So, let's look at the email loading and the running late for work on the elevator examples again.  Who or what is leading?  When you're email is loading, the leader is your phone or the wifi/cellular data connection.  Does over-anticipating the arrival of the email, pushing for a result by straining your neck and shoulders, do anything to make the email load faster?  No.  Is there any benefit?  No.  Not unless you enjoy having a sore neck and shoulders.  Instead, maybe you could space out and sink down in your chair and five minutes later, you might realize that the email loaded three minutes ago and now you're late for your meeting.  What's the happy in-between state?  Try waiting with confidence and presence.  Feel your feet on the floor.  Notice how your holding your phone  Become aware of your surroundings while you watch that annoying little thing spin.  It may not seem easy, but you could enjoy this little moment you have with nothing to do but to wait for the text to pop up.

Similarly with the elevator, the "door close" button is likely having no affect except to give you the satisfaction that you are exerting control over the speed of machine that you are entrusting to take you upstairs.  On the other hand if you disengage from the situation, you might miss your floor, making you even later.  How about becoming aware of your feet on the floor and taking a moment to simply notice where you are in space and walk into your office calm, without a stiff neck.  Being late in an agitated state of over-anticipation will likely make your lateness more obvious and will certainly make you no less late.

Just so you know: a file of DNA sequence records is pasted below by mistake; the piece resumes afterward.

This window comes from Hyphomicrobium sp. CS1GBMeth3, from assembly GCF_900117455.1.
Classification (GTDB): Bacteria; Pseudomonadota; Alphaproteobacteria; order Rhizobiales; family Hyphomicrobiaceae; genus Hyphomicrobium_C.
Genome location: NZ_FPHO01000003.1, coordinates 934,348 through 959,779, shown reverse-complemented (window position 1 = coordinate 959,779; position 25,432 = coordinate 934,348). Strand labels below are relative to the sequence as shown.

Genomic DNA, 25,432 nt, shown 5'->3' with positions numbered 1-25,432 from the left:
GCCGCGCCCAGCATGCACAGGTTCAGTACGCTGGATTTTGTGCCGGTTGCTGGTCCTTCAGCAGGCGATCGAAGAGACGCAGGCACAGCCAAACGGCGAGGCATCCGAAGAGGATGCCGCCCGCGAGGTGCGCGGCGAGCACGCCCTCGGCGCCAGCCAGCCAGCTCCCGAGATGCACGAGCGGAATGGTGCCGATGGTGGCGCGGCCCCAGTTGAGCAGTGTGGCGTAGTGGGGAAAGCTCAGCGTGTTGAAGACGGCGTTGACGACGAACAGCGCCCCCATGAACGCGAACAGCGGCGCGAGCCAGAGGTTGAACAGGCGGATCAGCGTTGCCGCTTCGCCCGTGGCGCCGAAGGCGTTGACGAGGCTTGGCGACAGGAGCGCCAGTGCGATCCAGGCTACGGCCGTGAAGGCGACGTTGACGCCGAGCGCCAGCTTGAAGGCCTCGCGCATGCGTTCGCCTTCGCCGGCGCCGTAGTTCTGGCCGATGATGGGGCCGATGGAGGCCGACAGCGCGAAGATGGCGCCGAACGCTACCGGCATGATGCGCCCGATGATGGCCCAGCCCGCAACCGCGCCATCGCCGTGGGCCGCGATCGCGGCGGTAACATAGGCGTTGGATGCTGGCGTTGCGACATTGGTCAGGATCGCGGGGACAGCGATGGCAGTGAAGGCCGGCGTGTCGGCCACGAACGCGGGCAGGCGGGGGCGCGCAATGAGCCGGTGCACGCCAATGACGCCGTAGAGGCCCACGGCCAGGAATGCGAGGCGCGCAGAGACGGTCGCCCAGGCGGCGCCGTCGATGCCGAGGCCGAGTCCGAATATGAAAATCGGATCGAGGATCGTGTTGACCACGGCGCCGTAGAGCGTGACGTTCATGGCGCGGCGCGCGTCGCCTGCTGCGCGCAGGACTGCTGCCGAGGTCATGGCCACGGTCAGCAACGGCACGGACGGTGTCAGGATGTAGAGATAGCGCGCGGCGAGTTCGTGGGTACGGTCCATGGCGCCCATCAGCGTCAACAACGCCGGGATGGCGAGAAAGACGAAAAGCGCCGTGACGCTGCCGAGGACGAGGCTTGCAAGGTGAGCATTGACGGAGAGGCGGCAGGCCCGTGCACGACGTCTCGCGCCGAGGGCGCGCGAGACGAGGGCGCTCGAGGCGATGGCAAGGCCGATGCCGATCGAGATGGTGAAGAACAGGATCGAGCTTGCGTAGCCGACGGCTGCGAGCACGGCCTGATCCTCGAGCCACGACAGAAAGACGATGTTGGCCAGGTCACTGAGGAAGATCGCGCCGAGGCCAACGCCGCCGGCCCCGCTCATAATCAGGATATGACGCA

And what about the project with the deadline?  Over-anticipate the deadline and you'll interfere with your ability to calmly focus and get the job done and create a ton of neck and shoulder tension to get yourself into this counterproductive state.  Get too relaxed and you might end up catching up on your favorite Netflix series and never get the job done.  The trick is to meet the challenge without strain.

One of the keys to improving posture is to be mindful and present in your body and your surroundings in a state of readiness, which involves neither over or under-anticipating.  Presence and balance are keys to good posture.  Poor posture can be characterized as being stuck in a constant state of over or under anticipation.  Or some combination of the two.  

Using the framework laid out in this post, see if you can notice when you are straining in anticipation or disengaging from the present moment.  See if you can practice changing some of these habits during every day activities and notice how you feel.  And anticipate if you'd like, just remember to stay present and not tighten your neck.  Think of a child waiting to open a present!

Feel free to share your experience in the comments below.